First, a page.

Adstiladrin represents the first gene therapy approved by the FDA for the treatment of patients with high-risk non-muscle invasive bladder cancer who are resistant to BCG, the first-line standard of care for these patients.
The Food and Drug Administration (FDA) approved Adstiladrin (nadofaragene firadenovec-vncg) for the treatment of adults with high-risk, non-muscle invasive bladder cancer, representing the first gene therapy approved for this patient population.
In particular, Adstiladrin had been approved for the treatment of high-risk Bacillus Calmette-Guérin (BCG)-unresponsive non-muscle-invasive bladder cancer with carcinoma in situ (a condition in which abnormal cells resembling cancer cells are found in the location where they first formed and have not spread to nearby tissue) with or without papillary tumors (tumors that look like long, thin lines that grow inside an organ).
“This approval provides health care professionals with an innovative treatment option for patients with high-risk, non-muscle invasive bladder cancer that is unresponsive to BCG therapy,” said Dr. Peter Marks, director of the FDA’s Center for Biologics Evaluation and Research, in a release from the Agency. “Today’s action addresses an area of critical need.”
This FDA approval was based on findings from a phase 3 clinical trial assessing the safety and effectiveness of Adstiladrin, according to the FDA’s release. In this trial, 157 patients with high-risk BCG-unresponsive non-muscle invasive bladder cancer were treated with Adstiladrin once every three months for up to 12 months, or until unacceptable toxicity or disease recurrence. Of these patients, 51% achieved a complete response (disappearance of all signs of cancer as determined by biopsied tissue, cystoscopy and urine). The median duration of response (time from treatment to disease progression or death) to Adstiladrin was 9.7 months, and 46% of patients who responded to treatment remained in complete response for at least one year.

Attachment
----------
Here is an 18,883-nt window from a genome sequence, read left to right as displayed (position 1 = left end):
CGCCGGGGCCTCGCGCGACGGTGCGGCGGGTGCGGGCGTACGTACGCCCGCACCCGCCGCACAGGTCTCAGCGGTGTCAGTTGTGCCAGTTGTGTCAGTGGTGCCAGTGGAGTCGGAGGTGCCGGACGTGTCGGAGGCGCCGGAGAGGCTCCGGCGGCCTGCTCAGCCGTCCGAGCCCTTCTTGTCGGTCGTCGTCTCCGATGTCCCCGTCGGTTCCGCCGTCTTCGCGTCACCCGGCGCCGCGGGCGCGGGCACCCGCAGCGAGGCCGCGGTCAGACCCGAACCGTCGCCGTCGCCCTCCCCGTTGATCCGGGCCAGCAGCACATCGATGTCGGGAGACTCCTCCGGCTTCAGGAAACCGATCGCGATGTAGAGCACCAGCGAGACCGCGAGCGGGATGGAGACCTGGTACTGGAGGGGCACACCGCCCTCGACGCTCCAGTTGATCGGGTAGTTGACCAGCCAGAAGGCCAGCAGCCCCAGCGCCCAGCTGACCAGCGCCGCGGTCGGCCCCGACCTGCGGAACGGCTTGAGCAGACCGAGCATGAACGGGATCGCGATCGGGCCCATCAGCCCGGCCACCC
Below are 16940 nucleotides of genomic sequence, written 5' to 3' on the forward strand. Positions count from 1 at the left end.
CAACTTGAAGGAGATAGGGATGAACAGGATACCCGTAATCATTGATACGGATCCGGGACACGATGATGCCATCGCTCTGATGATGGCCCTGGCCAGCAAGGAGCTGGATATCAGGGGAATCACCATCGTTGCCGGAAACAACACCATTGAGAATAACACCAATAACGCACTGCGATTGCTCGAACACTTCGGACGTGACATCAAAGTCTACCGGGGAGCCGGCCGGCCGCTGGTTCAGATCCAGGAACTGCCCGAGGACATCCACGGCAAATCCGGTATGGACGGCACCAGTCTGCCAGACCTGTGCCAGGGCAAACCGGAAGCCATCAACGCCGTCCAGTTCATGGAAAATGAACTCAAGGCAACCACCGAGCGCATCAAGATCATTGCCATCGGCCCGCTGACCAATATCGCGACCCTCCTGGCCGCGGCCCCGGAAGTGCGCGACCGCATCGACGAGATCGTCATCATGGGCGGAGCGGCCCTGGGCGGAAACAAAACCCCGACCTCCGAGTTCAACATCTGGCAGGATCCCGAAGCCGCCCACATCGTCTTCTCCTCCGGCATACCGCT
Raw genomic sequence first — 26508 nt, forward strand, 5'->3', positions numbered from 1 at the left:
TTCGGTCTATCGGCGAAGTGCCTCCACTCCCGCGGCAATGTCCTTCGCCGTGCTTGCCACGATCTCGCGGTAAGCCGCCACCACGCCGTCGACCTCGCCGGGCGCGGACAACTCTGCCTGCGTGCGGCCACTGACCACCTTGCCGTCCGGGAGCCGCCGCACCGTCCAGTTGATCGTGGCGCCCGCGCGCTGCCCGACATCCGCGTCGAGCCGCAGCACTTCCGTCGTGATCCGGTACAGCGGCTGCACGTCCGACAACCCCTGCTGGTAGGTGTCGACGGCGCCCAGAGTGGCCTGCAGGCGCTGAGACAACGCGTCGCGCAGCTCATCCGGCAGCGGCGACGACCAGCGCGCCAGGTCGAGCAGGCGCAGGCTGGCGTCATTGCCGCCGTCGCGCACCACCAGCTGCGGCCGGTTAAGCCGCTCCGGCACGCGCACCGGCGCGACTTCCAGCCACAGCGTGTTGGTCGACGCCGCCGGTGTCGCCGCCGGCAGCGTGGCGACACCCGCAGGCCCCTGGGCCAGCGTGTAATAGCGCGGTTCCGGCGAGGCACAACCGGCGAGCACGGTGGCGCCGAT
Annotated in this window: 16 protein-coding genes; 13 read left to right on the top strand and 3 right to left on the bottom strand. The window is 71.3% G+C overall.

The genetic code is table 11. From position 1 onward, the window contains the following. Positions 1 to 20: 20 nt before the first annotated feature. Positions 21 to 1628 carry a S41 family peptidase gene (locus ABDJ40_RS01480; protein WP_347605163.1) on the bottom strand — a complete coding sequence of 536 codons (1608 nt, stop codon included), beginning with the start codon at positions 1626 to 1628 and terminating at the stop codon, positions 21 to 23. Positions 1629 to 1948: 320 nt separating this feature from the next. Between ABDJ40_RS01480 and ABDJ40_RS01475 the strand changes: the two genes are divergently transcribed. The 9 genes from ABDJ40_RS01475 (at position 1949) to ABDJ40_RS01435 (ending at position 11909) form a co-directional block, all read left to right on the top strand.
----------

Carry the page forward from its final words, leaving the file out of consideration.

“Patients with BCG-unresponsive (non-muscle invasive bladder cancer) have historically had limited treatment options other than bladder removal surgery,” said Dr. Steven A. Boorjian, Carl Rosen Professor and Chair of the Department of Urology at Mayo Clinic and lead investigator of the trial, in a press release from Ferring Pharmaceuticals, the manufacturer of the therapy. “The approval of Adstiladrin is therefore a significant advance in the current treatment landscape and provides a novel treatment option for patients.”
The gene therapy Adstiladrin is administered into the bladder by a urinary catheter once every three months, according to the FDA’s release. The most common side effects from the therapy included fatigue, bladder discharge, bladder spasm, blood in the urine, urinary urgency, fever, chills and painful urination. Of note, patients who are immune deficient should not come into contact with Adstiladrin, according to the FDA.
Adstiladrin is expected to be commercially available in the U.S. in the second half of 2023, according to the company’s release.
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